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Scott Berkun on Self-Publishing vs. Traditional Publishing

Scott Berkun has enjoyed fame and fortune as an author working with a traditional publisher (O'Reilly), so why did he venture into the world of self-publishing for his latest book, Mindfire? Is he happy with the results and will he ever work with a traditional publisher again? Those are a few of the questions he answers in this TOC interview. Key points include:

  • Self-publishing was a learning opportunity  -- Some authors are curious to learn the finer aspects of what goes into making a book and Scott quickly learned a lot with the Mindfire experience. [Discussed at 1:05]
  • Blogging and book writing have always gone hand-in-hand for Scott -- His blog is a wonderful sounding board and helps him shape whatever book he's currently working on including the title, cover design and more. [Discussed at 2:10]
  • Self-publishing is both easy and hard -- Technology makes it easy to publish almost anything these days; it's all the work that goes into not only the writing but also the editing, cover design, proofreading, indexing, marketing, etc., that make it so challenging. [Discussed at 4:35]
  • Self-publishing also requires self-promotion -- Author platforms are more important today than ever before; it's true for traditional publishing too but even more so for self-published products. [Discussed at 8:25]
  • The PR effort required was the biggest surprise -- Scott used a giveaway campaign to build momentum and extend his future reach. [Discussed at 9:54]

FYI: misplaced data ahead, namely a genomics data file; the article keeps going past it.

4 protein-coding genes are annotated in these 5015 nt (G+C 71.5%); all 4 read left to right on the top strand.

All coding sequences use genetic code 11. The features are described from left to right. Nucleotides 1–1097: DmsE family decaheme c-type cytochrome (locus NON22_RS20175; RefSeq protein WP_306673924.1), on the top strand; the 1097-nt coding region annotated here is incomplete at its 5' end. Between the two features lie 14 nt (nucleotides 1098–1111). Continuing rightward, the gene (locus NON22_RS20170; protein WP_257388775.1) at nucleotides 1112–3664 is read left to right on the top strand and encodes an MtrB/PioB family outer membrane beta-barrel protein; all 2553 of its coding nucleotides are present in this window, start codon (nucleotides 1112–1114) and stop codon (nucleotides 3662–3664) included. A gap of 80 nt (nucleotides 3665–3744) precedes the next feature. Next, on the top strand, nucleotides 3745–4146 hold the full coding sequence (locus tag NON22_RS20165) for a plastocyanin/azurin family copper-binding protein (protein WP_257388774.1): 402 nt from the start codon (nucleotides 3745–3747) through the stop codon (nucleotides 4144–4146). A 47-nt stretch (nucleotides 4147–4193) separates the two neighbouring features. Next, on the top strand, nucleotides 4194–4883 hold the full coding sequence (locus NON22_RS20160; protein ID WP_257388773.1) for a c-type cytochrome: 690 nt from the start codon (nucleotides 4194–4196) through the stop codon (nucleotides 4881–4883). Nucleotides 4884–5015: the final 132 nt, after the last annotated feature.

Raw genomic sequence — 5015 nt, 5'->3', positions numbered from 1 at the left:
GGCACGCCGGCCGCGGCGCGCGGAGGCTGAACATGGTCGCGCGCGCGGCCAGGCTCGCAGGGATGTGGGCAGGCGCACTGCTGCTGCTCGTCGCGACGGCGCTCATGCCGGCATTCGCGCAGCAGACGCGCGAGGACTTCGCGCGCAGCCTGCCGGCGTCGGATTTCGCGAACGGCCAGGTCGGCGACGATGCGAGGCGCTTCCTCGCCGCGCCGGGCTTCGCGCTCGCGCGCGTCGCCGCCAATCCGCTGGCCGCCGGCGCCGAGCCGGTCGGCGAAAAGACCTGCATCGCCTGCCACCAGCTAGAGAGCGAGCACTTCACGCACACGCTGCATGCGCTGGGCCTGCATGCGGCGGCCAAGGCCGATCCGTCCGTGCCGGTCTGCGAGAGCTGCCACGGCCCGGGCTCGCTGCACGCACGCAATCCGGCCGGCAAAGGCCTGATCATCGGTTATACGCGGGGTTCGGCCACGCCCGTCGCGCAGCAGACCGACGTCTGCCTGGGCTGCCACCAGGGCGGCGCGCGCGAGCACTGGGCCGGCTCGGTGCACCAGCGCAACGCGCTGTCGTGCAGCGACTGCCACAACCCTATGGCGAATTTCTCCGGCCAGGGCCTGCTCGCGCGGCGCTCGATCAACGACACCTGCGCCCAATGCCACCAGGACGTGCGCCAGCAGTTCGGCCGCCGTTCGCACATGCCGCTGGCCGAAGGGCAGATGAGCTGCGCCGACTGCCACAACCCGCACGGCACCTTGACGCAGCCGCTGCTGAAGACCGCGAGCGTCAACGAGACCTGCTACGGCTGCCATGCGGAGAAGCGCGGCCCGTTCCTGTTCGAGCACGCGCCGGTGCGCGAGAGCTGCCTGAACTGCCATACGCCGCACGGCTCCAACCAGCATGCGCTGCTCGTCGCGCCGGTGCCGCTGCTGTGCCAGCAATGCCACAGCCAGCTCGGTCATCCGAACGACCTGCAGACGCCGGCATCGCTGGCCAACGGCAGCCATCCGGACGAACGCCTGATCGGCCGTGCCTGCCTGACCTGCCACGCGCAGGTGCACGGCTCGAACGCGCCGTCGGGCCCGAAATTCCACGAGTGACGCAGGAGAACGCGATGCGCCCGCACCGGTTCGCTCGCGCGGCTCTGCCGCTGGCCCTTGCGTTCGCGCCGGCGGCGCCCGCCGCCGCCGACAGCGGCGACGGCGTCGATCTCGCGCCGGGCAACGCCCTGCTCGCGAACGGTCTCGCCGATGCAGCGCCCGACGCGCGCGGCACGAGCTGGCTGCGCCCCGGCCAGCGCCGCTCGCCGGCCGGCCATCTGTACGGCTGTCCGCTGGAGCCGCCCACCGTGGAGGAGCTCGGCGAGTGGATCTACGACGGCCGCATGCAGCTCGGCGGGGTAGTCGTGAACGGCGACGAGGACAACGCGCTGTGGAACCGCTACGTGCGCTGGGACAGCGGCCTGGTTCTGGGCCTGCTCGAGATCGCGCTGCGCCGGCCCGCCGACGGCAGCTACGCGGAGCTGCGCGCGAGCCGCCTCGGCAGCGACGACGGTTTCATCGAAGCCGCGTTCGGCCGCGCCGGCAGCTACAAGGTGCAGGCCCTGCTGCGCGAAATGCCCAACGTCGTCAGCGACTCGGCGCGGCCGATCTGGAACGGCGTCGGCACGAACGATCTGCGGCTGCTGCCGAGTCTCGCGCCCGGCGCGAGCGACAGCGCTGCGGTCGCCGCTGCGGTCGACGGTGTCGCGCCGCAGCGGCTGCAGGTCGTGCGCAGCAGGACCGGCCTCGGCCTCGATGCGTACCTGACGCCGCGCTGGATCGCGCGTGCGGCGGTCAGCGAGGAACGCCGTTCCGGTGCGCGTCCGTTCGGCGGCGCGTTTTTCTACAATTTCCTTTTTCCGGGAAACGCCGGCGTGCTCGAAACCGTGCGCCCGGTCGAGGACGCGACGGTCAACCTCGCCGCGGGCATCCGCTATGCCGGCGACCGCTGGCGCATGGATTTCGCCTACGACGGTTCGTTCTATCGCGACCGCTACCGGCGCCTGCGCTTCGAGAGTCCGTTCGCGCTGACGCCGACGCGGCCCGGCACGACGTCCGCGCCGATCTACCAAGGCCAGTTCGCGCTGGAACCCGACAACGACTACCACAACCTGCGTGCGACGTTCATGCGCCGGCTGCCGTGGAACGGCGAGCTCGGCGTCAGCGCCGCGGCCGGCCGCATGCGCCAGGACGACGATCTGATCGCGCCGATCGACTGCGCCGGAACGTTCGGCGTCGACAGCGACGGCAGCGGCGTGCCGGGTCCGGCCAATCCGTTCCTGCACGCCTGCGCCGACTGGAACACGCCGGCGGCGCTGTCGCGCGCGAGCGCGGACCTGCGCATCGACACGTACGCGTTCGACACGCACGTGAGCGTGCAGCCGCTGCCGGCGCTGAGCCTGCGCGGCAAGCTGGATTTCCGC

• How can traditional publishers avoid losing authors to self-publishing?  -- Scott turns the question around and asks why this decision is an either/or.  [Discussed at 17:14]
  • The opportunity to learn from self-published authors  -- Editors often abandon their authors who test the self-publishing waters when what they should really be doing is talking more with them to learn what's working and what's not, how lessons learned from self-publishing can be applied in traditional publishing, etc.  [Discussed at 20:43]



Really interesting chat. I agree with about 90% of what Scott says.

Disclaimer: I'm one of his college friends and talked to him about Mindfire at different points.

Judith Briles

I look at self-publishing the way Scott does and I agree, editors must not abandon authors who venture to self-publishing if they do not want to lose more and more authors in the future. Why not lend a helping hand instead (considering that it does still entail a price)? Even if authors do go through self-publishing, they do appreciate all the help they can get.

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